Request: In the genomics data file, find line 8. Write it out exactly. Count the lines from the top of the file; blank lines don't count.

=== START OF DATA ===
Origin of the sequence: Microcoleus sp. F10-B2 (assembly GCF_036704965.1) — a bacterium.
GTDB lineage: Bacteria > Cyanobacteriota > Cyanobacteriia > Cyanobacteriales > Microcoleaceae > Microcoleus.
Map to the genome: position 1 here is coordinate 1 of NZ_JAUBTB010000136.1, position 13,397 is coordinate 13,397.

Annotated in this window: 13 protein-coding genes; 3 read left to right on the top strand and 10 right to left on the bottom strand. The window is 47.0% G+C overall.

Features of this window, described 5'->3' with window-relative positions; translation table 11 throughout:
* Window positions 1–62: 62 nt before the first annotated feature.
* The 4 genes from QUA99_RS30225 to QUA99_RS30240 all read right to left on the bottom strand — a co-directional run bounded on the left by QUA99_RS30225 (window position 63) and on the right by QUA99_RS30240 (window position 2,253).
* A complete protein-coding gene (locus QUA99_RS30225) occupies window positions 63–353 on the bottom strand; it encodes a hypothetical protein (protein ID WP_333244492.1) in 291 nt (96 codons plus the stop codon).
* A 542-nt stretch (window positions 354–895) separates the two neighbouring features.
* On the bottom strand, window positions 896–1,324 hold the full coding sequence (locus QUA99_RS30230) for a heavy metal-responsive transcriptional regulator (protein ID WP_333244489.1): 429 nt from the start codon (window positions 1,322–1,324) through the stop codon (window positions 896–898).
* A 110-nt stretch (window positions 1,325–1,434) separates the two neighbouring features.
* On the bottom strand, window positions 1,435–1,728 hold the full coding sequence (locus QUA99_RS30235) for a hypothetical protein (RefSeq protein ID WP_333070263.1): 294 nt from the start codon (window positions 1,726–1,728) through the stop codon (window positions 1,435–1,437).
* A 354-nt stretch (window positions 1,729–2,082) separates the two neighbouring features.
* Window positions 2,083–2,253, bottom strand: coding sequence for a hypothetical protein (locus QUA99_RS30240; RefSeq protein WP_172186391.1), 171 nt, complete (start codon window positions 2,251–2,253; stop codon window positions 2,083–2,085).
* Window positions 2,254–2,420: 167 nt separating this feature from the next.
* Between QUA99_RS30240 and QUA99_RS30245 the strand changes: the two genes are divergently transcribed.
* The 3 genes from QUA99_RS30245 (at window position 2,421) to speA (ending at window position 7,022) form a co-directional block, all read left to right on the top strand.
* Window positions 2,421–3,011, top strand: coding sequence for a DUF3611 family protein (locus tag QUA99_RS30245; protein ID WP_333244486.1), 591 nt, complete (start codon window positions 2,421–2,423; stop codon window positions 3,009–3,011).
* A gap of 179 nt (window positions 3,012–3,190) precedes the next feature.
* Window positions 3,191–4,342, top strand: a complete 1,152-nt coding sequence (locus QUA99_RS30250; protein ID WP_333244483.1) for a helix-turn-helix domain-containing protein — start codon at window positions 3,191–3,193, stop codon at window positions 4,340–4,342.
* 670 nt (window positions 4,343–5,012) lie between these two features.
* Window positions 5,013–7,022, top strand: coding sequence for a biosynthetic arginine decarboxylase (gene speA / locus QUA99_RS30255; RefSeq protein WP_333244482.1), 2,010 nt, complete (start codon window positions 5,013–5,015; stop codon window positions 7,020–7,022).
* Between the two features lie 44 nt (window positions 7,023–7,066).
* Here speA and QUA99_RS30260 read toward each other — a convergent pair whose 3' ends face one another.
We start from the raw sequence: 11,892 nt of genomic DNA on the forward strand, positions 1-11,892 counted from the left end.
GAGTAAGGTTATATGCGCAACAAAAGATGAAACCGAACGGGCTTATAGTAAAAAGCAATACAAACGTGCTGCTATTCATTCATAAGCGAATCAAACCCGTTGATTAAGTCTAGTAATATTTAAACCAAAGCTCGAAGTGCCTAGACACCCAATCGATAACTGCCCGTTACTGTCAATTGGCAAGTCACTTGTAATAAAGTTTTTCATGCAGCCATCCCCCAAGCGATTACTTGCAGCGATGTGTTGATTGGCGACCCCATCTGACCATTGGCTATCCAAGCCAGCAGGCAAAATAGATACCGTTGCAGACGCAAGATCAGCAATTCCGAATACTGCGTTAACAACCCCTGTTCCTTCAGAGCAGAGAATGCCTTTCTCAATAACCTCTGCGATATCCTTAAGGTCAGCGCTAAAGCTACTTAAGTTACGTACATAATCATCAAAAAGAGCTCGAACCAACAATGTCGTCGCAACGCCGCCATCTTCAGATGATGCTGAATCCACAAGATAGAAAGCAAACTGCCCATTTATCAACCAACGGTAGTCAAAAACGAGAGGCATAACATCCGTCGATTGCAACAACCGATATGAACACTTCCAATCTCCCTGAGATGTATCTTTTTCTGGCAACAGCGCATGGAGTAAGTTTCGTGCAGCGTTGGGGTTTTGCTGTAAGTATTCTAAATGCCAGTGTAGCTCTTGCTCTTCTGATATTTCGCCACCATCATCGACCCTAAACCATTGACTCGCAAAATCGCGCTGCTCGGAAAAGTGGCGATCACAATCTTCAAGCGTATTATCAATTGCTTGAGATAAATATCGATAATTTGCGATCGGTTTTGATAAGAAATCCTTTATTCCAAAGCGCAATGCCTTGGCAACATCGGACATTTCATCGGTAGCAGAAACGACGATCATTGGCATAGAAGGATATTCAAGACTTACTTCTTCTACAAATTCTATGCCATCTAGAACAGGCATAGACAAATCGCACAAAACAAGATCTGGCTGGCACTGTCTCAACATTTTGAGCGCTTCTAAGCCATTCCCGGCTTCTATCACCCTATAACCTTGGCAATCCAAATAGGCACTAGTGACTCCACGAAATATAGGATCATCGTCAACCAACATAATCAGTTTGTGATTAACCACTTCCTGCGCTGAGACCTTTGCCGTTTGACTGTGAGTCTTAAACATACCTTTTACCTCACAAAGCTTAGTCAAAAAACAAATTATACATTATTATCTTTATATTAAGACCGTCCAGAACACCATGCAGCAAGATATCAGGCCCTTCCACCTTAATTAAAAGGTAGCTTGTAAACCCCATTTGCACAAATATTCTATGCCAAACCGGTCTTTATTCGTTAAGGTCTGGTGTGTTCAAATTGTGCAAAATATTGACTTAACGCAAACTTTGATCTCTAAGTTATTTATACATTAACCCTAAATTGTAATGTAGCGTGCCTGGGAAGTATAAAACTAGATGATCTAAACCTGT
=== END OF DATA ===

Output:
* A complete protein-coding gene (locus QUA99_RS30225) occupies window positions 63–353 on the bottom strand; it encodes a hypothetical protein (protein ID WP_333244492.1) in 291 nt (96 codons plus the stop codon).